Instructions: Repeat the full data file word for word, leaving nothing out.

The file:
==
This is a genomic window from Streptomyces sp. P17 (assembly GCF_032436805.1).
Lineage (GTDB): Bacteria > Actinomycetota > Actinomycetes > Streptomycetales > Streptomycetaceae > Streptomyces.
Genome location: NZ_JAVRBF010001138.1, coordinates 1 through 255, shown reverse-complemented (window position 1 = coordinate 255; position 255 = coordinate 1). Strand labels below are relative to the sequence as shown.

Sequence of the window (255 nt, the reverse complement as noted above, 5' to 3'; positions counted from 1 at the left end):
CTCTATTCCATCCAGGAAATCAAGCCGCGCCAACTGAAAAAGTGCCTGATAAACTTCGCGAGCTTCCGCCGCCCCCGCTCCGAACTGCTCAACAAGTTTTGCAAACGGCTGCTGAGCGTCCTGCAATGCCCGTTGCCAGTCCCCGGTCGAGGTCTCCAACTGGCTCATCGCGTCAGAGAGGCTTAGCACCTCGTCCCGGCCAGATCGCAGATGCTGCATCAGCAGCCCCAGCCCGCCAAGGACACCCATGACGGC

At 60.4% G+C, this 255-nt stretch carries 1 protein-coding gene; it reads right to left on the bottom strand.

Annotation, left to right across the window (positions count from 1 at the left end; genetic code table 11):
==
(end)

This is a genomic window from Streptomyces sp. P17 (assembly GCF_032436805.1).
Lineage (GTDB): Bacteria > Actinomycetota > Actinomycetes > Streptomycetales > Streptomycetaceae > Streptomyces.
Genome location: NZ_JAVRBF010001138.1, coordinates 1 through 255, shown reverse-complemented (window position 1 = coordinate 255; position 255 = coordinate 1). Strand labels below are relative to the sequence as shown.

Sequence of the window (255 nt, the reverse complement as noted above, 5' to 3'; positions counted from 1 at the left end):
CTCTATTCCATCCAGGAAATCAAGCCGCGCCAACTGAAAAAGTGCCTGATAAACTTCGCGAGCTTCCGCCGCCCCCGCTCCGAACTGCTCAACAAGTTTTGCAAACGGCTGCTGAGCGTCCTGCAATGCCCGTTGCCAGTCCCCGGTCGAGGTCTCCAACTGGCTCATCGCGTCAGAGAGGCTTAGCACCTCGTCCCGGCCAGATCGCAGATGCTGCATCAGCAGCCCCAGCCCGCCAAGGACACCCATGACGGC

At 60.4% G+C, this 255-nt stretch carries 1 protein-coding gene; it reads right to left on the bottom strand.

Annotation, left to right across the window (positions count from 1 at the left end; genetic code table 11):